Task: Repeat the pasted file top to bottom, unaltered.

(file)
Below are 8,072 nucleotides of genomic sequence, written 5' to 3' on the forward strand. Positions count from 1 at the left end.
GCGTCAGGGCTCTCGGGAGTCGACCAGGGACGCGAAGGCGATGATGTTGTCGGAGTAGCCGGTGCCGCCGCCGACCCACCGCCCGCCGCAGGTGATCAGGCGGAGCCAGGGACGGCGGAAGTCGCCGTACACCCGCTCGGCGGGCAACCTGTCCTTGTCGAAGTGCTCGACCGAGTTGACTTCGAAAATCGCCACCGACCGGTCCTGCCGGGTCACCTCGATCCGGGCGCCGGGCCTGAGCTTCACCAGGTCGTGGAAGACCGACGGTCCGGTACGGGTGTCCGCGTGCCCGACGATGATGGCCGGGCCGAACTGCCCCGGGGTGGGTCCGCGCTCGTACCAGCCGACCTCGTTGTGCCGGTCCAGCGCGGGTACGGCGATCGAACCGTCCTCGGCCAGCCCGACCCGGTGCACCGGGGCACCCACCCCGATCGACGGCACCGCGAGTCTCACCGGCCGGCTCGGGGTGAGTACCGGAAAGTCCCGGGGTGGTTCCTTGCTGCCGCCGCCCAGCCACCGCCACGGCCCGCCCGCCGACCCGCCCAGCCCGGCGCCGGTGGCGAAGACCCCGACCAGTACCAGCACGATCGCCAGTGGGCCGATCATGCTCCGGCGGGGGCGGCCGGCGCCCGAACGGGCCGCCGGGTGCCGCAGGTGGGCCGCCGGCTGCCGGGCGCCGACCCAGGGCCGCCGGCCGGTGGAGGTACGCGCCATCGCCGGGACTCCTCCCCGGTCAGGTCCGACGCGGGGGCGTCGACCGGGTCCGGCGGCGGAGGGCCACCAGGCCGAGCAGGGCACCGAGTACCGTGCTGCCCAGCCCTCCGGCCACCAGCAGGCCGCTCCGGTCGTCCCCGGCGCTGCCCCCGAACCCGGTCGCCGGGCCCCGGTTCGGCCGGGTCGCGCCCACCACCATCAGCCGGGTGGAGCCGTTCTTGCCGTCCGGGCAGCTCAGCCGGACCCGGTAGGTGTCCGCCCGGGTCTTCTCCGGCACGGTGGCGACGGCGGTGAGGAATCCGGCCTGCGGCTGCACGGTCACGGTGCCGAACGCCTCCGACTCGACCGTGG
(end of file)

Below are 8,072 nucleotides of genomic sequence, written 5' to 3' on the forward strand. Positions count from 1 at the left end.
GCGTCAGGGCTCTCGGGAGTCGACCAGGGACGCGAAGGCGATGATGTTGTCGGAGTAGCCGGTGCCGCCGCCGACCCACCGCCCGCCGCAGGTGATCAGGCGGAGCCAGGGACGGCGGAAGTCGCCGTACACCCGCTCGGCGGGCAACCTGTCCTTGTCGAAGTGCTCGACCGAGTTGACTTCGAAAATCGCCACCGACCGGTCCTGCCGGGTCACCTCGATCCGGGCGCCGGGCCTGAGCTTCACCAGGTCGTGGAAGACCGACGGTCCGGTACGGGTGTCCGCGTGCCCGACGATGATGGCCGGGCCGAACTGCCCCGGGGTGGGTCCGCGCTCGTACCAGCCGACCTCGTTGTGCCGGTCCAGCGCGGGTACGGCGATCGAACCGTCCTCGGCCAGCCCGACCCGGTGCACCGGGGCACCCACCCCGATCGACGGCACCGCGAGTCTCACCGGCCGGCTCGGGGTGAGTACCGGAAAGTCCCGGGGTGGTTCCTTGCTGCCGCCGCCCAGCCACCGCCACGGCCCGCCCGCCGACCCGCCCAGCCCGGCGCCGGTGGCGAAGACCCCGACCAGTACCAGCACGATCGCCAGTGGGCCGATCATGCTCCGGCGGGGGCGGCCGGCGCCCGAACGGGCCGCCGGGTGCCGCAGGTGGGCCGCCGGCTGCCGGGCGCCGACCCAGGGCCGCCGGCCGGTGGAGGTACGCGCCATCGCCGGGACTCCTCCCCGGTCAGGTCCGACGCGGGGGCGTCGACCGGGTCCGGCGGCGGAGGGCCACCAGGCCGAGCAGGGCACCGAGTACCGTGCTGCCCAGCCCTCCGGCCACCAGCAGGCCGCTCCGGTCGTCCCCGGCGCTGCCCCCGAACCCGGTCGCCGGGCCCCGGTTCGGCCGGGTCGCGCCCACCACCATCAGCCGGGTGGAGCCGTTCTTGCCGTCCGGGCAGCTCAGCCGGACCCGGTAGGTGTCCGCCCGGGTCTTCTCCGGCACGGTGGCGACGGCGGTGAGGAATCCGGCCTGCGGCTGCACGGTCACGGTGCCGAACGCCTCCGACTCGACCGTGG